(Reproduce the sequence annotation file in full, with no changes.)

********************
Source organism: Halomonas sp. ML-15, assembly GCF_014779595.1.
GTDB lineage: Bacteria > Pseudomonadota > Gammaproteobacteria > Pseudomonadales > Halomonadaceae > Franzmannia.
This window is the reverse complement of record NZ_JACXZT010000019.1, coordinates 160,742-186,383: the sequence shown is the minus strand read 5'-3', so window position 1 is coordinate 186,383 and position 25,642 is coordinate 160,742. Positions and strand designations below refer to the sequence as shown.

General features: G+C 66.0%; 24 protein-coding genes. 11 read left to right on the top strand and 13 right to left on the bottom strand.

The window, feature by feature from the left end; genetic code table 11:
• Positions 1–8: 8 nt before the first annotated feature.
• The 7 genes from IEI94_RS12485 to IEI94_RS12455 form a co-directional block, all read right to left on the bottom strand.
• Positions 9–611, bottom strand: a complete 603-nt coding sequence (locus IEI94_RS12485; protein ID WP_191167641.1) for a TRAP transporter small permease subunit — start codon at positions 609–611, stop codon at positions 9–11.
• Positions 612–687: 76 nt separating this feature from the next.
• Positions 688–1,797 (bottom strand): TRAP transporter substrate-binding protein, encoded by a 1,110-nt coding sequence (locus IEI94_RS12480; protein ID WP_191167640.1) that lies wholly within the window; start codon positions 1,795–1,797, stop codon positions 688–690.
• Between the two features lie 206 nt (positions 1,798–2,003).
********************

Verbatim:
Source organism: Halomonas sp. ML-15, assembly GCF_014779595.1.
GTDB lineage: Bacteria > Pseudomonadota > Gammaproteobacteria > Pseudomonadales > Halomonadaceae > Franzmannia.
This window is the reverse complement of record NZ_JACXZT010000019.1, coordinates 160,742-186,383: the sequence shown is the minus strand read 5'-3', so window position 1 is coordinate 186,383 and position 25,642 is coordinate 160,742. Positions and strand designations below refer to the sequence as shown.

General features: G+C 66.0%; 24 protein-coding genes. 11 read left to right on the top strand and 13 right to left on the bottom strand.

The window, feature by feature from the left end; genetic code table 11:
• Positions 1–8: 8 nt before the first annotated feature.
• The 7 genes from IEI94_RS12485 to IEI94_RS12455 form a co-directional block, all read right to left on the bottom strand.
• Positions 9–611, bottom strand: a complete 603-nt coding sequence (locus IEI94_RS12485; protein ID WP_191167641.1) for a TRAP transporter small permease subunit — start codon at positions 609–611, stop codon at positions 9–11.
• Positions 612–687: 76 nt separating this feature from the next.
• Positions 688–1,797 (bottom strand): TRAP transporter substrate-binding protein, encoded by a 1,110-nt coding sequence (locus IEI94_RS12480; protein ID WP_191167640.1) that lies wholly within the window; start codon positions 1,795–1,797, stop codon positions 688–690.
• Between the two features lie 206 nt (positions 1,798–2,003).